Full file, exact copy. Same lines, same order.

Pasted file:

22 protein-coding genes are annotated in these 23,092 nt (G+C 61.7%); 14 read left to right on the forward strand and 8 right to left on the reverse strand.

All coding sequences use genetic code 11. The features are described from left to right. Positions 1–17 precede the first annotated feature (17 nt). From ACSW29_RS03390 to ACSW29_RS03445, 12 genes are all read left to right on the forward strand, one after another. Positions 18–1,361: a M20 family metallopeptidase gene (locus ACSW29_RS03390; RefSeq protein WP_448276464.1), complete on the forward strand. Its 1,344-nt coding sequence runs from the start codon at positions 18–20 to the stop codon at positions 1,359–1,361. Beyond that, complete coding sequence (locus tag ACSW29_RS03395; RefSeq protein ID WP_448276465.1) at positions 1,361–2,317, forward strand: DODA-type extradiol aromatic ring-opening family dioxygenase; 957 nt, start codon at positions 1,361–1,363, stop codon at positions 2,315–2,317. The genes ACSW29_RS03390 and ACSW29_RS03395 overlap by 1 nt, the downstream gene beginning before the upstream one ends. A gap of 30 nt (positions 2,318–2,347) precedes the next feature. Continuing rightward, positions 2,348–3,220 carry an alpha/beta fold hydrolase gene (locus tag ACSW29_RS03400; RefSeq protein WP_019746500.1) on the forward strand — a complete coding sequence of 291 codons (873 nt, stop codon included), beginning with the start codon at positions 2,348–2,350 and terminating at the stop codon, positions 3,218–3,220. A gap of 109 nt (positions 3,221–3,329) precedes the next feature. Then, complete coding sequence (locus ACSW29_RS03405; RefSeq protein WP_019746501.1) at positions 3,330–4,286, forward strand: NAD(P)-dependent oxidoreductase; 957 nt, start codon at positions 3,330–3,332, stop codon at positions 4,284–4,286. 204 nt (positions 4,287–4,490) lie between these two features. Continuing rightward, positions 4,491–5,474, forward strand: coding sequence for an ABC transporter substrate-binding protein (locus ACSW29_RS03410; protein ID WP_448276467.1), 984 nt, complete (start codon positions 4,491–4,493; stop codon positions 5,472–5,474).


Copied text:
22 protein-coding genes are annotated in these 23,092 nt (G+C 61.7%); 14 read left to right on the forward strand and 8 right to left on the reverse strand.

All coding sequences use genetic code 11. The features are described from left to right. Positions 1–17 precede the first annotated feature (17 nt). From ACSW29_RS03390 to ACSW29_RS03445, 12 genes are all read left to right on the forward strand, one after another. Positions 18–1,361: a M20 family metallopeptidase gene (locus ACSW29_RS03390; RefSeq protein WP_448276464.1), complete on the forward strand. Its 1,344-nt coding sequence runs from the start codon at positions 18–20 to the stop codon at positions 1,359–1,361. Beyond that, complete coding sequence (locus tag ACSW29_RS03395; RefSeq protein ID WP_448276465.1) at positions 1,361–2,317, forward strand: DODA-type extradiol aromatic ring-opening family dioxygenase; 957 nt, start codon at positions 1,361–1,363, stop codon at positions 2,315–2,317. The genes ACSW29_RS03390 and ACSW29_RS03395 overlap by 1 nt, the downstream gene beginning before the upstream one ends. A gap of 30 nt (positions 2,318–2,347) precedes the next feature. Continuing rightward, positions 2,348–3,220 carry an alpha/beta fold hydrolase gene (locus tag ACSW29_RS03400; RefSeq protein WP_019746500.1) on the forward strand — a complete coding sequence of 291 codons (873 nt, stop codon included), beginning with the start codon at positions 2,348–2,350 and terminating at the stop codon, positions 3,218–3,220. A gap of 109 nt (positions 3,221–3,329) precedes the next feature. Then, complete coding sequence (locus ACSW29_RS03405; RefSeq protein WP_019746501.1) at positions 3,330–4,286, forward strand: NAD(P)-dependent oxidoreductase; 957 nt, start codon at positions 3,330–3,332, stop codon at positions 4,284–4,286. 204 nt (positions 4,287–4,490) lie between these two features. Continuing rightward, positions 4,491–5,474, forward strand: coding sequence for an ABC transporter substrate-binding protein (locus ACSW29_RS03410; protein ID WP_448276467.1), 984 nt, complete (start codon positions 4,491–4,493; stop codon positions 5,472–5,474).